Originally published at the PM Society
What the $%^& is Market Access?
Market Access is a contested term, which means that if we put 5 pharma marketeers in a room we’re likely to get 6 opinions.
For me, it is a commercial strategy, in partnership with healthcare, centred on value. I have simplified it a bit having not mentioned other phrases that are commonly associated such as influence, environment or barriers but there’s no harm in being explicit about the commercial angle. The NHS knows full well that industry has its own imperative and, despite the lack of clarity around the definition, we all know what we are seeking when we speak of access and uptake so patients get the right treatment at the right time.
How to get Market Access?
Once upon a time it was enough to offer data from randomized controlled trials (RCTs) – the gold standard among experimental methods - even after regulatory approval. How times have changed!
Payers are now far less interested in arguments around efficacy (performance in ideal conditions) than they are in arguments around effectiveness (performance in real life or real world settings).
This is because they have been struggling with unprecedented funding pressures for years and this still occupies their focus to an extraordinary degree. Payers now have very little fat left to trim in their systems and drug spend is always an obvious target when an NHS Finance Director has a new target to meet.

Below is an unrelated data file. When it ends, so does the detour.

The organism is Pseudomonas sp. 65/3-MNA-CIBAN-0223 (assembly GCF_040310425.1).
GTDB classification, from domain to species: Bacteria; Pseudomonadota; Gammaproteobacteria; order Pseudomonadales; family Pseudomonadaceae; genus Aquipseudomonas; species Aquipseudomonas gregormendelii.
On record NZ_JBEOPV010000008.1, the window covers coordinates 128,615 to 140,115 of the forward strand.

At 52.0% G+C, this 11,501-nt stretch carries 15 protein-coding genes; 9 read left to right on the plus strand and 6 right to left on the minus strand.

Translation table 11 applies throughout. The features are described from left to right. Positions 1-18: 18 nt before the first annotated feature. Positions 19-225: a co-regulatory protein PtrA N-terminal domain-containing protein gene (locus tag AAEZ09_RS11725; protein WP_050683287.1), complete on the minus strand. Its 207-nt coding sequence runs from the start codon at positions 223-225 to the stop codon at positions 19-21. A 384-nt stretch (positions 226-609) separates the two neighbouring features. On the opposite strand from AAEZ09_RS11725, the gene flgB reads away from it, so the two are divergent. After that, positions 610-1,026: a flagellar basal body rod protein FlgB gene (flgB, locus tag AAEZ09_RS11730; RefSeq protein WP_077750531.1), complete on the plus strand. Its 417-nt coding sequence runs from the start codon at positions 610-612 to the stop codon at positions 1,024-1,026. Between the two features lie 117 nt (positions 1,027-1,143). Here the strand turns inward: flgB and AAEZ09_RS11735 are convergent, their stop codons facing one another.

This is why they’re not speaking of innovative treatment, in isolation of their system, in order to save themselves. They’re focused on their system as a whole. Speak to any STP, CCG, Vanguard or GP Federation and you’ll hear the same phrases. Population health, unwarranted variation, system transformation (rather than redesign i.e. tinkering), wastage, integrated care, self-care and so on. This is why there’s such interest in the Carter Review, biosimilars (biological medicines which are highly similar to another already licensed for use) and Getting if Right First Time (GIRFT).